Pakistan lodges protest with US over ‘threatening memo’

Acting US envoy summoned to Foreign Ministry after NSC meeting expresses grave concern

Kamran Yousaf April 01, 2022


Pakistan late on Thursday night lodged a formal protest with the US over a threatening letter that warned of dire consequences if the opposition’s no-confidence motion against Prime Minister Imran Khan failed.

Acting US envoy in Islamabad was summoned to the Foreign Ministry over the "threatening" letter, hours after the country’s top decision-making body on national security voiced concerns over the issue during a meeting chaired by Prime Minister Imran Khan.

A Foreign Office official confirmed that a demarche was also handed over to the acting US envoy, adding that the US was told that the use of such undiplomatic language was unacceptable, the official said.

“As decided in the National Security Committee meeting held on 31 March 2022, the requisite demarches have been made through diplomatic channels,” the Foreign Office spokesperson said in a statement in the early hours of Friday.

Also read: Pakistan to issue 'strong demarche' to foreign country over 'threatening letter'

The decision to hand over the demarche to the US was taken during the NSC meeting, which was also attended by federal ministers for defence, energy, information, interior, finance, human rights and planning, besides chairman of the Joint Chiefs of Staff Committee, services chiefs, national security adviser and senior officers.

The NSC meeting was convened against the backdrop of alleged “foreign-funded plot” against the Pakistan Tehreek-e-Insaf (PTI) government. The presence of the alleged plot was based on a diplomatic cable the Pakistani ambassador in Washington wrote to the Foreign Office earlier this month.

The secret memo contains minutes of the meeting between the Pakistani envoy and a US official. According to the government, the US official conveyed a threatening message, stating that if the vote of no-confidence did not succeed the country would have to face consequences.

Prime Minister Imran, in a televised address to the nation on Thursday, insisted that a certain foreign power wanted to see his ouster because he was pursuing an independent foreign policy.

A handout issued by the Prime Minister’s Office said that the national security adviser briefed the committee on the formal communication of a senior official of a foreign country to Pakistan’s ambassador in the said country in a formal meeting, which was duly conveyed by the ambassador to the Ministry of Foreign Affairs.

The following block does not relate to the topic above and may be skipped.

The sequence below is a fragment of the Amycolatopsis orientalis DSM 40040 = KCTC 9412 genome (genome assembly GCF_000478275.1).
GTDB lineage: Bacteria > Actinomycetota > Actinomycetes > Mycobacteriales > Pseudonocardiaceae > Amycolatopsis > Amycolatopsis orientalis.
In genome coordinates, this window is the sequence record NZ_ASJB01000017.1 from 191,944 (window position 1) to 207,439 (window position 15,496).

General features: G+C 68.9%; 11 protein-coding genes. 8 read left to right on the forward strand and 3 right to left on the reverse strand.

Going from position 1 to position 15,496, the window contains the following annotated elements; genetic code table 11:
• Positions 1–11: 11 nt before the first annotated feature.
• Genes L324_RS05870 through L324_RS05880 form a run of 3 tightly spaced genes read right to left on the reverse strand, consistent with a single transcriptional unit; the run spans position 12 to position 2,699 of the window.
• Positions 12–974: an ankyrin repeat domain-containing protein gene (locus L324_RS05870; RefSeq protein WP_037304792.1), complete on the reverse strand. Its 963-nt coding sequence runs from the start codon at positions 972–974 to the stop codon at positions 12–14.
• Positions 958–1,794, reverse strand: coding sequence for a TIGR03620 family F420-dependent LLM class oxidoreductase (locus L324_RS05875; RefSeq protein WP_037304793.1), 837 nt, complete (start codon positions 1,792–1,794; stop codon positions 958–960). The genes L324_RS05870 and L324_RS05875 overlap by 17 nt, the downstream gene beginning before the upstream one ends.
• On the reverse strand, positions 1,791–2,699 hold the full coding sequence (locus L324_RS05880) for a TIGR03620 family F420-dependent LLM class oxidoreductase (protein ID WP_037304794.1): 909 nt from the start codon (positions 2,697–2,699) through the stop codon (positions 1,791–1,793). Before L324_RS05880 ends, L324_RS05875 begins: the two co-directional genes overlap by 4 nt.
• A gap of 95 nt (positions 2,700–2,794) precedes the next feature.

The committee expressed grave concern at the communication, terming the language used by the foreign official undiplomatic. The committee concluded that the communication amounted to blatant interference in the internal affairs of Pakistan by the country in question, which was unacceptable under any circumstances.

The committee decided that Pakistan would issue a strong demarche to the country in question both in Islamabad and in the country’s capital through proper channel in keeping with diplomatic norms.

The participants also endorsed the decision taken in the special cabinet meeting on Wednesday, chaired by Prime Minister Imran, to take parliament into confidence through an in-camera briefing of the National Security Committee of Parliament.

Also read: PM says foreign powers conspiring to topple govt

However, the NSC did not say if the letter constituted a conspiracy against the sitting government and did not suggest if the opposition parties were part of the plan. There was no decision either to order an inquiry to look into the controversy.

This, observers believe, may be an effort to downplay the conspiracy element on part of the military leadership, which initially was not willing to take the matter seriously. In the official statement, the NSC was cautious that the protest would be lodged with that foreign country keeping with diplomatic norms.

This indicates that there is unlikely Pakistan takes any harsh steps other than issuing a demarche to the US.


Replying to X

Comments are moderated and generally will be posted if they are on-topic and not abusive.

For more information, please see our Comments FAQ